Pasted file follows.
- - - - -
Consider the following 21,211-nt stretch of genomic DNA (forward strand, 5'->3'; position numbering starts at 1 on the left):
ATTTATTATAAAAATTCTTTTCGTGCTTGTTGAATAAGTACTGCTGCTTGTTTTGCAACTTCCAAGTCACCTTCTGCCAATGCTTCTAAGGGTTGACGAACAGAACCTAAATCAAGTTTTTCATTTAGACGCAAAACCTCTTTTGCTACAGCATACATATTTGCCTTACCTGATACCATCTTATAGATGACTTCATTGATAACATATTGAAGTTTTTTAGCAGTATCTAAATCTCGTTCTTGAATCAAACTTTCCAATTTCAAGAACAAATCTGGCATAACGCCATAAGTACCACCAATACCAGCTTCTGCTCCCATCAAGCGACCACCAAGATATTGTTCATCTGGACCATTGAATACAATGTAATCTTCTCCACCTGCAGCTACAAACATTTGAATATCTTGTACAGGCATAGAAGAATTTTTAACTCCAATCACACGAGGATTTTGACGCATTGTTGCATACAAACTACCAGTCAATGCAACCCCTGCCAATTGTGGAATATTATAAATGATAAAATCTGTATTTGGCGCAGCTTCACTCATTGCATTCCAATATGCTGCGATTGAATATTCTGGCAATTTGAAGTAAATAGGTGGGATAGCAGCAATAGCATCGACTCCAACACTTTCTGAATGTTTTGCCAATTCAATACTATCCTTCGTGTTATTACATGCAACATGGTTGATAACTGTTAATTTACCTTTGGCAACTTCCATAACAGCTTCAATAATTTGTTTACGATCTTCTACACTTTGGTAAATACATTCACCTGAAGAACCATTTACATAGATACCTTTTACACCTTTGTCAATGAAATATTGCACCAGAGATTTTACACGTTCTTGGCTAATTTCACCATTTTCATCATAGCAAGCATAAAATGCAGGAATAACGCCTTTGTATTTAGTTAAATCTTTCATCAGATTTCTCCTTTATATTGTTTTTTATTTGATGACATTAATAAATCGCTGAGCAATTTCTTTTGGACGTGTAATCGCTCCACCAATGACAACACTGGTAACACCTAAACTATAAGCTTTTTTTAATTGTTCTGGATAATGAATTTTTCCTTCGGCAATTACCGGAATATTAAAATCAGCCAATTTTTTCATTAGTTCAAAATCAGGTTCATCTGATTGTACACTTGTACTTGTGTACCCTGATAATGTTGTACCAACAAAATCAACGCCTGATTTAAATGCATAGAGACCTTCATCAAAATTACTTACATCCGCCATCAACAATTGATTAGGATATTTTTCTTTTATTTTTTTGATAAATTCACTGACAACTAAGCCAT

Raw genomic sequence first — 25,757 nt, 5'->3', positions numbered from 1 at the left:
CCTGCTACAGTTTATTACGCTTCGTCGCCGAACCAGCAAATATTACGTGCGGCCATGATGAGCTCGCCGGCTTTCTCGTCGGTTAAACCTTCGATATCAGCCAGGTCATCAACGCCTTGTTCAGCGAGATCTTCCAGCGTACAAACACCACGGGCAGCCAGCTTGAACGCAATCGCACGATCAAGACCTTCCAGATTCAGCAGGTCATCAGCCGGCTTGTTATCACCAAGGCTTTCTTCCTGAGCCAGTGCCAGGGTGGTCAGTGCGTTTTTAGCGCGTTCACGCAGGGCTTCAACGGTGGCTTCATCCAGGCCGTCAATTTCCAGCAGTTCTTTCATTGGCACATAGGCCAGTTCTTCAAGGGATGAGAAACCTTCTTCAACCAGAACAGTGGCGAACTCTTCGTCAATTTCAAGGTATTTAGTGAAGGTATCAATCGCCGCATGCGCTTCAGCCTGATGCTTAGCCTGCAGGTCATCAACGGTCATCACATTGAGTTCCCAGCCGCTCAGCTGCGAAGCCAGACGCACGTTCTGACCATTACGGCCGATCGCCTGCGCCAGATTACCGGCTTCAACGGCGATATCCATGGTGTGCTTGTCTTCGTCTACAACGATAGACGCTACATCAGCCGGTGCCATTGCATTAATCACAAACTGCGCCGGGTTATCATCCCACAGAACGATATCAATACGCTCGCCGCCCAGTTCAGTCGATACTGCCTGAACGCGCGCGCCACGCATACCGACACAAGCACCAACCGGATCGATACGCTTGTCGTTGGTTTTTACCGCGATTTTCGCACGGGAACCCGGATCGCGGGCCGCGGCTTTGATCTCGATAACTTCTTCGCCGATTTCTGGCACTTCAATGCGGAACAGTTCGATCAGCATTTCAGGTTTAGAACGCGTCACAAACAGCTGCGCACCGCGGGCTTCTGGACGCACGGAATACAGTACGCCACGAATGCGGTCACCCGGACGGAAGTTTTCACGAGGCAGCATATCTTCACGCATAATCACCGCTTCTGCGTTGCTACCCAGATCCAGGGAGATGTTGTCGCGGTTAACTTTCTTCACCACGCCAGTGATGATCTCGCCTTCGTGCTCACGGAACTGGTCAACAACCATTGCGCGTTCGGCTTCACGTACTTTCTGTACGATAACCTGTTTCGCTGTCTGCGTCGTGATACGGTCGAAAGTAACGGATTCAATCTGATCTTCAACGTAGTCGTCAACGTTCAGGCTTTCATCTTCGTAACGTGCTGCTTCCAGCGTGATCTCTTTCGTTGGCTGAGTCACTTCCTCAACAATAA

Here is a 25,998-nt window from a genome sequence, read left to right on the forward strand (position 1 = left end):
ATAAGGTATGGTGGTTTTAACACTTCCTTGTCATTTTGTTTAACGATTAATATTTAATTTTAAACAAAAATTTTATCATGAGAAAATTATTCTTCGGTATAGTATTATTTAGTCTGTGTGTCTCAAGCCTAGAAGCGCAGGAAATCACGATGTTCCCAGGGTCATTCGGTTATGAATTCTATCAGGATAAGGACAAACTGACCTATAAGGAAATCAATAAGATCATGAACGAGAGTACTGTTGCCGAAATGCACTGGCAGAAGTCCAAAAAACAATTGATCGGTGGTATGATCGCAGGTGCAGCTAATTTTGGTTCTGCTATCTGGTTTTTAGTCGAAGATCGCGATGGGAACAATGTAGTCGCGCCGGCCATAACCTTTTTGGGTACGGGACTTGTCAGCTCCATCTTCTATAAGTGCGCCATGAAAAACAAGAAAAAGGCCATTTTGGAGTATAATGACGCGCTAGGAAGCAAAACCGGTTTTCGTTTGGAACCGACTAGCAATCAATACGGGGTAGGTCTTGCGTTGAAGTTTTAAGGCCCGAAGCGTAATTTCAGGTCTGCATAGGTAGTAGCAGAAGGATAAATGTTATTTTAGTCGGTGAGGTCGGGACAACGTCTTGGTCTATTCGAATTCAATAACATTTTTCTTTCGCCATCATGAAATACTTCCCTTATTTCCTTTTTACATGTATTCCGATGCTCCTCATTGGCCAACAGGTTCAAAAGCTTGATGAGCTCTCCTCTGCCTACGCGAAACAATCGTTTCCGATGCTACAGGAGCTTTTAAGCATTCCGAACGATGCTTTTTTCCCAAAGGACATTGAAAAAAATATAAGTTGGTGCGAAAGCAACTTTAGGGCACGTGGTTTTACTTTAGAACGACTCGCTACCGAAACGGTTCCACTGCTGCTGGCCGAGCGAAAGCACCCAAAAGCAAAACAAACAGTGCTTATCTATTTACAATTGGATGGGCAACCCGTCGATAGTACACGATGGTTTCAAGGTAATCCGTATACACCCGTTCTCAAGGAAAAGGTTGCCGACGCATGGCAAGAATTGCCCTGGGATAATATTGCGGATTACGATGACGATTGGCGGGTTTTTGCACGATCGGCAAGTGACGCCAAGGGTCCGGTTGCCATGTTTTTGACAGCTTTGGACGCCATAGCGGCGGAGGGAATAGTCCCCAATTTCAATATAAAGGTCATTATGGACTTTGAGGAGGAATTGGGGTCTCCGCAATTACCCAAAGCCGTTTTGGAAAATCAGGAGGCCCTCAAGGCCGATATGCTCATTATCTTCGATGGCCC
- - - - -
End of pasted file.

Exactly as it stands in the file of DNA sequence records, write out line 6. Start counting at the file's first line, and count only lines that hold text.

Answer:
ATAAGGTATGGTGGTTTTAACACTTCCTTGTCATTTTGTTTAACGATTAATATTTAATTTTAAACAAAAATTTTATCATGAGAAAATTATTCTTCGGTATAGTATTATTTAGTCTGTGTGTCTCAAGCCTAGAAGCGCAGGAAATCACGATGTTCCCAGGGTCATTCGGTTATGAATTCTATCAGGATAAGGACAAACTGACCTATAAGGAAATCAATAAGATCATGAACGAGAGTACTGTTGCCGAAATGCACTGGCAGAAGTCCAAAAAACAATTGATCGGTGGTATGATCGCAGGTGCAGCTAATTTTGGTTCTGCTATCTGGTTTTTAGTCGAAGATCGCGATGGGAACAATGTAGTCGCGCCGGCCATAACCTTTTTGGGTACGGGACTTGTCAGCTCCATCTTCTATAAGTGCGCCATGAAAAACAAGAAAAAGGCCATTTTGGAGTATAATGACGCGCTAGGAAGCAAAACCGGTTTTCGTTTGGAACCGACTAGCAATCAATACGGGGTAGGTCTTGCGTTGAAGTTTTAAGGCCCGAAGCGTAATTTCAGGTCTGCATAGGTAGTAGCAGAAGGATAAATGTTATTTTAGTCGGTGAGGTCGGGACAACGTCTTGGTCTATTCGAATTCAATAACATTTTTCTTTCGCCATCATGAAATACTTCCCTTATTTCCTTTTTACATGTATTCCGATGCTCCTCATTGGCCAACAGGTTCAAAAGCTTGATGAGCTCTCCTCTGCCTACGCGAAACAATCGTTTCCGATGCTACAGGAGCTTTTAAGCATTCCGAACGATGCTTTTTTCCCAAAGGACATTGAAAAAAATATAAGTTGGTGCGAAAGCAACTTTAGGGCACGTGGTTTTACTTTAGAACGACTCGCTACCGAAACGGTTCCACTGCTGCTGGCCGAGCGAAAGCACCCAAAAGCAAAACAAACAGTGCTTATCTATTTACAATTGGATGGGCAACCCGTCGATAGTACACGATGGTTTCAAGGTAATCCGTATACACCCGTTCTCAAGGAAAAGGTTGCCGACGCATGGCAAGAATTGCCCTGGGATAATATTGCGGATTACGATGACGATTGGCGGGTTTTTGCACGATCGGCAAGTGACGCCAAGGGTCCGGTTGCCATGTTTTTGACAGCTTTGGACGCCATAGCGGCGGAGGGAATAGTCCCCAATTTCAATATAAAGGTCATTATGGACTTTGAGGAGGAATTGGGGTCTCCGCAATTACCCAAAGCCGTTTTGGAAAATCAGGAGGCCCTCAAGGCCGATATGCTCATTATCTTCGATGGCCC